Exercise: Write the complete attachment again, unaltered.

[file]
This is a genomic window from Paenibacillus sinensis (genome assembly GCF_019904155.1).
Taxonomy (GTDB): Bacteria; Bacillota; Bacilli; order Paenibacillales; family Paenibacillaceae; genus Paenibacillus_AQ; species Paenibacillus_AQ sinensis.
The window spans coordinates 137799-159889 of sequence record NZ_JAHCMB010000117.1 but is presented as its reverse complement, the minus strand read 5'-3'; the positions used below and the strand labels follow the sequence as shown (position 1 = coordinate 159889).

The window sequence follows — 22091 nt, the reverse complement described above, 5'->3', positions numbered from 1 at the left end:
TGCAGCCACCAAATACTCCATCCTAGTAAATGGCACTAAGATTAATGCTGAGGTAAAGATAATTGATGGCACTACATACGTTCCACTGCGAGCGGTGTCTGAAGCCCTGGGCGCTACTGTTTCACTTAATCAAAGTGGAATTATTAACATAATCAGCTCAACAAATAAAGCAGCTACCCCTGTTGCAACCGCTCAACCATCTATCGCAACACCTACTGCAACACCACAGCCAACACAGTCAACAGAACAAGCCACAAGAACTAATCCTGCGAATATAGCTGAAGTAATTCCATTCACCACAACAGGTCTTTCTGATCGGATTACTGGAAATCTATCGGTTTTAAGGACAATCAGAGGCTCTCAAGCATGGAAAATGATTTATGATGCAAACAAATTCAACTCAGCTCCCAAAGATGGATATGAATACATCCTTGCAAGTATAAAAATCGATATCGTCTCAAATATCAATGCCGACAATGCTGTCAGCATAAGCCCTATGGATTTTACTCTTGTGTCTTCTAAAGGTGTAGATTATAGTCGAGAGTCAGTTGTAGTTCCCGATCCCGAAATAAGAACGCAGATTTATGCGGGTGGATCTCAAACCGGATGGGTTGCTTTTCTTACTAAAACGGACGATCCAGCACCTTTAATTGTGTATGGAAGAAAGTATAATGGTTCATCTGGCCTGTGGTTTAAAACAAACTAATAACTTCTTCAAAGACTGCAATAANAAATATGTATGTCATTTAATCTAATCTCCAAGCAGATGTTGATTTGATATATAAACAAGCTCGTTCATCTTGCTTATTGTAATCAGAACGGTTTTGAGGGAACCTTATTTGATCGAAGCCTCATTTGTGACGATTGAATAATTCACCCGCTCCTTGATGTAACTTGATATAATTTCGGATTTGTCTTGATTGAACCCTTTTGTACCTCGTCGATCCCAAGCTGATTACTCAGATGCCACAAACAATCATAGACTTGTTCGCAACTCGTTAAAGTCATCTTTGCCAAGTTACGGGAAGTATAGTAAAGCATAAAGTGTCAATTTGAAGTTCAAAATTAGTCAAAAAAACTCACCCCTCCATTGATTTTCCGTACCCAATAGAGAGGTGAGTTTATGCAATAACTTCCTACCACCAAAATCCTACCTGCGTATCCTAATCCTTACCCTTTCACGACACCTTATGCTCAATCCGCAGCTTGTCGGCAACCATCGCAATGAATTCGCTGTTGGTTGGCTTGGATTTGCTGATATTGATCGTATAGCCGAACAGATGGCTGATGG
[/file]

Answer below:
This is a genomic window from Paenibacillus sinensis (genome assembly GCF_019904155.1).
Taxonomy (GTDB): Bacteria; Bacillota; Bacilli; order Paenibacillales; family Paenibacillaceae; genus Paenibacillus_AQ; species Paenibacillus_AQ sinensis.
The window spans coordinates 137799-159889 of sequence record NZ_JAHCMB010000117.1 but is presented as its reverse complement, the minus strand read 5'-3'; the positions used below and the strand labels follow the sequence as shown (position 1 = coordinate 159889).

The window sequence follows — 22091 nt, the reverse complement described above, 5'->3', positions numbered from 1 at the left end:
TGCAGCCACCAAATACTCCATCCTAGTAAATGGCACTAAGATTAATGCTGAGGTAAAGATAATTGATGGCACTACATACGTTCCACTGCGAGCGGTGTCTGAAGCCCTGGGCGCTACTGTTTCACTTAATCAAAGTGGAATTATTAACATAATCAGCTCAACAAATAAAGCAGCTACCCCTGTTGCAACCGCTCAACCATCTATCGCAACACCTACTGCAACACCACAGCCAACACAGTCAACAGAACAAGCCACAAGAACTAATCCTGCGAATATAGCTGAAGTAATTCCATTCACCACAACAGGTCTTTCTGATCGGATTACTGGAAATCTATCGGTTTTAAGGACAATCAGAGGCTCTCAAGCATGGAAAATGATTTATGATGCAAACAAATTCAACTCAGCTCCCAAAGATGGATATGAATACATCCTTGCAAGTATAAAAATCGATATCGTCTCAAATATCAATGCCGACAATGCTGTCAGCATAAGCCCTATGGATTTTACTCTTGTGTCTTCTAAAGGTGTAGATTATAGTCGAGAGTCAGTTGTAGTTCCCGATCCCGAAATAAGAACGCAGATTTATGCGGGTGGATCTCAAACCGGATGGGTTGCTTTTCTTACTAAAACGGACGATCCAGCACCTTTAATTGTGTATGGAAGAAAGTATAATGGTTCATCTGGCCTGTGGTTTAAAACAAACTAATAACTTCTTCAAAGACTGCAATAANAAATATGTATGTCATTTAATCTAATCTCCAAGCAGATGTTGATTTGATATATAAACAAGCTCGTTCATCTTGCTTATTGTAATCAGAACGGTTTTGAGGGAACCTTATTTGATCGAAGCCTCATTTGTGACGATTGAATAATTCACCCGCTCCTTGATGTAACTTGATATAATTTCGGATTTGTCTTGATTGAACCCTTTTGTACCTCGTCGATCCCAAGCTGATTACTCAGATGCCACAAACAATCATAGACTTGTTCGCAACTCGTTAAAGTCATCTTTGCCAAGTTACGGGAAGTATAGTAAAGCATAAAGTGTCAATTTGAAGTTCAAAATTAGTCAAAAAAACTCACCCCTCCATTGATTTTCCGTACCCAATAGAGAGGTGAGTTTATGCAATAACTTCCTACCACCAAAATCCTACCTGCGTATCCTAATCCTTACCCTTTCACGACACCTTATGCTCAATCCGCAGCTTGTCGGCAACCATCGCAATGAATTCGCTGTTGGTTGGCTTGGATTTGCTGATATTGATCGTATAGCCGAACAGATGGCTGATGG